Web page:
Mechanics’ lien laws give those who supply labor or material to the construction of a building a lien against the building if they are left unpaid. Historians have often described these statutes, which had spread throughout the United States by the mid-nineteenth century, as an early form of labor legislation. This Article shows how, in Pennsylvania at least, that description is simply wrong. In the nineteenth century, the Pennsylvania Supreme Court construed the state’s mechanics’ lien laws as providing protection to unpaid contractors and suppliers, but it repeatedly refused to read the legislation as giving any remedy to the unpaid wageworker.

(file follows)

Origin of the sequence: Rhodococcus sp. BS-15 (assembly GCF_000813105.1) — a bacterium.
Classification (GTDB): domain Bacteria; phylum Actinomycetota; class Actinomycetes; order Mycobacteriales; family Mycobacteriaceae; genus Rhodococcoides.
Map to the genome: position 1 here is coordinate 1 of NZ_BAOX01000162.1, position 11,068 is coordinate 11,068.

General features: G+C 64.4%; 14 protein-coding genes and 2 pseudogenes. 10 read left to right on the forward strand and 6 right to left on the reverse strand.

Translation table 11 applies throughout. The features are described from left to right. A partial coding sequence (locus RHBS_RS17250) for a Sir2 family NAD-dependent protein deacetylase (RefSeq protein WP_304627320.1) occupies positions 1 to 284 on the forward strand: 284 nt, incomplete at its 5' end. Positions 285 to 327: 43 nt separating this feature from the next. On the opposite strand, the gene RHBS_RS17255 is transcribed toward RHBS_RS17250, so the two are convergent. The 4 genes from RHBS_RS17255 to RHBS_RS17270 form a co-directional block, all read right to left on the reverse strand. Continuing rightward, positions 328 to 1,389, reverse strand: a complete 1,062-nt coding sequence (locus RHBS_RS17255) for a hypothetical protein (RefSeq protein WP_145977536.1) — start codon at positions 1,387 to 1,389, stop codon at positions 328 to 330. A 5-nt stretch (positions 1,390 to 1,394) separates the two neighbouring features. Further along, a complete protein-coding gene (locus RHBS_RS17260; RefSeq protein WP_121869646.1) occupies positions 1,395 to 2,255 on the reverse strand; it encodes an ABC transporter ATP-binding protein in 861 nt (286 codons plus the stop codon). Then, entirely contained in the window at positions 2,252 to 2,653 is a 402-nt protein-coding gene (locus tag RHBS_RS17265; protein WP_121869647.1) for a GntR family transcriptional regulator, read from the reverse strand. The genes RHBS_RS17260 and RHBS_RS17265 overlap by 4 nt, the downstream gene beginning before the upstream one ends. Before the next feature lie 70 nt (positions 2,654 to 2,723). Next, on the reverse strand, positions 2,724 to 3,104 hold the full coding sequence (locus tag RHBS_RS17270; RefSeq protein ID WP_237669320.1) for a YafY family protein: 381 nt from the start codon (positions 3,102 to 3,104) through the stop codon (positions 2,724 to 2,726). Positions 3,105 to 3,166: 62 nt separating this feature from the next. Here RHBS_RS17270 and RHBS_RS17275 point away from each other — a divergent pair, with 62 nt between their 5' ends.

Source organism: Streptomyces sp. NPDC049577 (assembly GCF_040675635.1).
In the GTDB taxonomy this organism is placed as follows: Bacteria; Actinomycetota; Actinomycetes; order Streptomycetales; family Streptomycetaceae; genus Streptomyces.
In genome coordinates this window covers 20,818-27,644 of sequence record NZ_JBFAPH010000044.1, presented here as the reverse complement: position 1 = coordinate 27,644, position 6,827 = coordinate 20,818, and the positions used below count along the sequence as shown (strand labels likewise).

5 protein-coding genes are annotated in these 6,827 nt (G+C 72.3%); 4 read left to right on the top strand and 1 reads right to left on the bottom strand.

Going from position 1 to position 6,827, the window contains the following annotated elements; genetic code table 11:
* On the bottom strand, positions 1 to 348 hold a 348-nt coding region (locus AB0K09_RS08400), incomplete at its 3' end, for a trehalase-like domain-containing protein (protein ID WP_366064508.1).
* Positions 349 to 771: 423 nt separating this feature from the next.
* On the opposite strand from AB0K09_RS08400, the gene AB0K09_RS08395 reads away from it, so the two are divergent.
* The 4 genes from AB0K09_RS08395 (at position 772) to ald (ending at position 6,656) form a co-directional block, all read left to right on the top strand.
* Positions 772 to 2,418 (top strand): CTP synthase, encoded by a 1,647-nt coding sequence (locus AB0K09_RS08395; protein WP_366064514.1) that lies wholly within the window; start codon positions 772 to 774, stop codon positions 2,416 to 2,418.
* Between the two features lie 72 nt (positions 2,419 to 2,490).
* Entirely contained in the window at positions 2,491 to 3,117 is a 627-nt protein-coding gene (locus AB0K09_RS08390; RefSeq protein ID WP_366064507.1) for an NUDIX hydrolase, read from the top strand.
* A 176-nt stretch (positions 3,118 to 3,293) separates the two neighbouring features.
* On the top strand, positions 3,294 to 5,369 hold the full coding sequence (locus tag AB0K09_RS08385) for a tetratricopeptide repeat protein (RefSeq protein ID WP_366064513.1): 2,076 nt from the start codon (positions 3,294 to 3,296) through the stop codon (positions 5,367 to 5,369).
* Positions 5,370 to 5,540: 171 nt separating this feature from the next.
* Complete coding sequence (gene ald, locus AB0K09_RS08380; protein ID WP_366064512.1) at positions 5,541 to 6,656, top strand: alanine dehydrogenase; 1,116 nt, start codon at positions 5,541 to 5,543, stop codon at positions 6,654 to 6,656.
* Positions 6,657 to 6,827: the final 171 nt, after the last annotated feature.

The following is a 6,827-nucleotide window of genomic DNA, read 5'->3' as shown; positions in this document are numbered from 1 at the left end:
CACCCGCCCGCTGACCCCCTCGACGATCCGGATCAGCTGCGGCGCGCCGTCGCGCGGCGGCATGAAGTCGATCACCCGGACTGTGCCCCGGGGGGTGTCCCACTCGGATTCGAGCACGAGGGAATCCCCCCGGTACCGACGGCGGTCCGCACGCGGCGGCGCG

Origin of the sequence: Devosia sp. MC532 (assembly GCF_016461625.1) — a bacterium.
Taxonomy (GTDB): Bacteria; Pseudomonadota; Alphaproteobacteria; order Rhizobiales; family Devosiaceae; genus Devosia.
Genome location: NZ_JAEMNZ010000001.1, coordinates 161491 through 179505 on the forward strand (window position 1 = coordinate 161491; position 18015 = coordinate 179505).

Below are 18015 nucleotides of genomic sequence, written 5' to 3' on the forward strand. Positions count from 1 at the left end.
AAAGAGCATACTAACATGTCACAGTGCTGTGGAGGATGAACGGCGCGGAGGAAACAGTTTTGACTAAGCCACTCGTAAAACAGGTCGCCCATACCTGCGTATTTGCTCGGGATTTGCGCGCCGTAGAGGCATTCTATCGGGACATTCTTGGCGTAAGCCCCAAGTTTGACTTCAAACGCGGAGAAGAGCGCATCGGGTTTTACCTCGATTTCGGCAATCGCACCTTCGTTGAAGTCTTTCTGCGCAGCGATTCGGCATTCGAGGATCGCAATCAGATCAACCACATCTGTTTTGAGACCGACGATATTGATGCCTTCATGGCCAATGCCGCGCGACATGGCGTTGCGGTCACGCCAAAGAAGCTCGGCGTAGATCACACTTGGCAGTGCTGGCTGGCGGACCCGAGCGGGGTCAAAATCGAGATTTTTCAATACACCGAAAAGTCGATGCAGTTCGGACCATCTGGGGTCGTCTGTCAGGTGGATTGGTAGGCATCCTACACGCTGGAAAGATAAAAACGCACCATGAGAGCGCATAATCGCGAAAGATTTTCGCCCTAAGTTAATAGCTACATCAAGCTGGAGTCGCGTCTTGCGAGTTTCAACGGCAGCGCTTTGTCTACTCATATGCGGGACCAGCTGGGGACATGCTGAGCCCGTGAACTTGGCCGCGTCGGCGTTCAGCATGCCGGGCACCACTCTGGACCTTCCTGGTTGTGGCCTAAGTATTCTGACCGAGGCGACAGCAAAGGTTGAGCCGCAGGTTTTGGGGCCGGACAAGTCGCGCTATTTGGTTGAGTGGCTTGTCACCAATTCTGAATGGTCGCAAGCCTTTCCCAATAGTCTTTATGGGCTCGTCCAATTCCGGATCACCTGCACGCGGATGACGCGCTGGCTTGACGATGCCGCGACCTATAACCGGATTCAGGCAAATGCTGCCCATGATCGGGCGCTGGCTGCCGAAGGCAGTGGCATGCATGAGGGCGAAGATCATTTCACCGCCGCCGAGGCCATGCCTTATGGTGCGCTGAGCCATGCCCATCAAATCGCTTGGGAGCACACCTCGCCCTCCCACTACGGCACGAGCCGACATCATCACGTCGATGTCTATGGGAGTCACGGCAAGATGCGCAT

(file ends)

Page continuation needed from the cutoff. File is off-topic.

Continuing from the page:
This Article also explores why the court refused to extend mechanics’ liens to wageworkers. After considering various possible explanations, the Article concludes that class bias provides the most plausible explanation. Legal historians have noted various contexts in which class bias led nineteenth-century courts to deny recoveries to workers. The Pennsylvania Supreme Court’s construction of the state’s mechanics’ lien legislation provides another example.
The early judicial construction of mechanics’ liens is not just a matter of historical interest. Pennsylvania’s high court has recently relied on its nineteenth-century precedents in construing mechanics’ lien laws. These historical decisions thus continue to shape the law and deprive workers on building projects of a means of collecting compensation they have earned.